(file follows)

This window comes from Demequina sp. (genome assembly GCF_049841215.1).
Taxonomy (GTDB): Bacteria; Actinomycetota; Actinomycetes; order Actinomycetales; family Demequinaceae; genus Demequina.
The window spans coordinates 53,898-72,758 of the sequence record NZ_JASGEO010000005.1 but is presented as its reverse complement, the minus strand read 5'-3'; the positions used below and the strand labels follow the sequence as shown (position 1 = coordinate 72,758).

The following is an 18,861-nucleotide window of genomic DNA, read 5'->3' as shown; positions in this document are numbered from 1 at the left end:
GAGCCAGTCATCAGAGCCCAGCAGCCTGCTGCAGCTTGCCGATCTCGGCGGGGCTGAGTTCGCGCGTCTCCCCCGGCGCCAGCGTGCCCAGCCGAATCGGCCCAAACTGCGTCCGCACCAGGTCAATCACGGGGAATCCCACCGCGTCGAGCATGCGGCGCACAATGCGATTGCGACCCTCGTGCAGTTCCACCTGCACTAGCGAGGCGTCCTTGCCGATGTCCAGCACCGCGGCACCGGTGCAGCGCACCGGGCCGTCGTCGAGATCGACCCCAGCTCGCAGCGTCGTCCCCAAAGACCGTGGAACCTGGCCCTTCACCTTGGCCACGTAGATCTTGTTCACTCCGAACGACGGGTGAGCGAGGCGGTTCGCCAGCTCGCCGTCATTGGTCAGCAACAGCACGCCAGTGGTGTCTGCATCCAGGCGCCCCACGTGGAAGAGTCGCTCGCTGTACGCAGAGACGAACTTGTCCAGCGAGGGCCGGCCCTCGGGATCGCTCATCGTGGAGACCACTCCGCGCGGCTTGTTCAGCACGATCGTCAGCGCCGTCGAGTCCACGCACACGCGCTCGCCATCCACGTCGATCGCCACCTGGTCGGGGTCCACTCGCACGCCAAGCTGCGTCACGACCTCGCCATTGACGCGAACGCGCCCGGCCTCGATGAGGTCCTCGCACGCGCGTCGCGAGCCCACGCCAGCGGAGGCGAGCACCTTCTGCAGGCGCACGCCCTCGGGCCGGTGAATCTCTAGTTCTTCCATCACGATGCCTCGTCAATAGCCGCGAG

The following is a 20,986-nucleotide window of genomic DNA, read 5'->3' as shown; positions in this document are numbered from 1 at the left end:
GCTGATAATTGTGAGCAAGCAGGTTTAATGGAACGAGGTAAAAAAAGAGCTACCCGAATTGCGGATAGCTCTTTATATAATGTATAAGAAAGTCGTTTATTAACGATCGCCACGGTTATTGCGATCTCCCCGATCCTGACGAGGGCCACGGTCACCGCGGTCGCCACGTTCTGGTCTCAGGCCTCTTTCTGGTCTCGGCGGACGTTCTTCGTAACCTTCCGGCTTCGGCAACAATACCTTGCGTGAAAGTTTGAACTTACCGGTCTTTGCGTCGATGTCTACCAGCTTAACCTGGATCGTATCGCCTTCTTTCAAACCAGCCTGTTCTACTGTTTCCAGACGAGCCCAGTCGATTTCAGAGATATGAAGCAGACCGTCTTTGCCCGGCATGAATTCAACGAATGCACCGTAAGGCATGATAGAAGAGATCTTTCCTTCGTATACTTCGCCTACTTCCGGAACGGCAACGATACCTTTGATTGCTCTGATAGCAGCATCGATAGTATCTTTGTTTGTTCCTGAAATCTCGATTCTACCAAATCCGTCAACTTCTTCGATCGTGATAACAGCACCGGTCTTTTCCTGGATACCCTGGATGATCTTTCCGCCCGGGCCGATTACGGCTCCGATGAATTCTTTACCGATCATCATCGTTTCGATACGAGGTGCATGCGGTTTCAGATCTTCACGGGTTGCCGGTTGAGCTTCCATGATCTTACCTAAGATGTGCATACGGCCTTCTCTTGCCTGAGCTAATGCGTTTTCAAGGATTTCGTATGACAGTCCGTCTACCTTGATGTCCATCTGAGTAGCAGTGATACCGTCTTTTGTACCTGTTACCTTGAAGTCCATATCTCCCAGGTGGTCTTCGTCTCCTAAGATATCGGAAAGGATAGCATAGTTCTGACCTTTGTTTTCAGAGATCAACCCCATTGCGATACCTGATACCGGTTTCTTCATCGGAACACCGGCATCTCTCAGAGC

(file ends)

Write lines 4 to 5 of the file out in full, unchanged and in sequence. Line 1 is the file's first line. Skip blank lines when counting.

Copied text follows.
The following is an 18,861-nucleotide window of genomic DNA, read 5'->3' as shown; positions in this document are numbered from 1 at the left end:
GAGCCAGTCATCAGAGCCCAGCAGCCTGCTGCAGCTTGCCGATCTCGGCGGGGCTGAGTTCGCGCGTCTCCCCCGGCGCCAGCGTGCCCAGCCGAATCGGCCCAAACTGCGTCCGCACCAGGTCAATCACGGGGAATCCCACCGCGTCGAGCATGCGGCGCACAATGCGATTGCGACCCTCGTGCAGTTCCACCTGCACTAGCGAGGCGTCCTTGCCGATGTCCAGCACCGCGGCACCGGTGCAGCGCACCGGGCCGTCGTCGAGATCGACCCCAGCTCGCAGCGTCGTCCCCAAAGACCGTGGAACCTGGCCCTTCACCTTGGCCACGTAGATCTTGTTCACTCCGAACGACGGGTGAGCGAGGCGGTTCGCCAGCTCGCCGTCATTGGTCAGCAACAGCACGCCAGTGGTGTCTGCATCCAGGCGCCCCACGTGGAAGAGTCGCTCGCTGTACGCAGAGACGAACTTGTCCAGCGAGGGCCGGCCCTCGGGATCGCTCATCGTGGAGACCACTCCGCGCGGCTTGTTCAGCACGATCGTCAGCGCCGTCGAGTCCACGCACACGCGCTCGCCATCCACGTCGATCGCCACCTGGTCGGGGTCCACTCGCACGCCAAGCTGCGTCACGACCTCGCCATTGACGCGAACGCGCCCGGCCTCGATGAGGTCCTCGCACGCGCGTCGCGAGCCCACGCCAGCGGAGGCGAGCACCTTCTGCAGGCGCACGCCCTCGGGCCGGTGAATCTCTAGTTCTTCCATCACGATGCCTCGTCAATAGCCGCGAG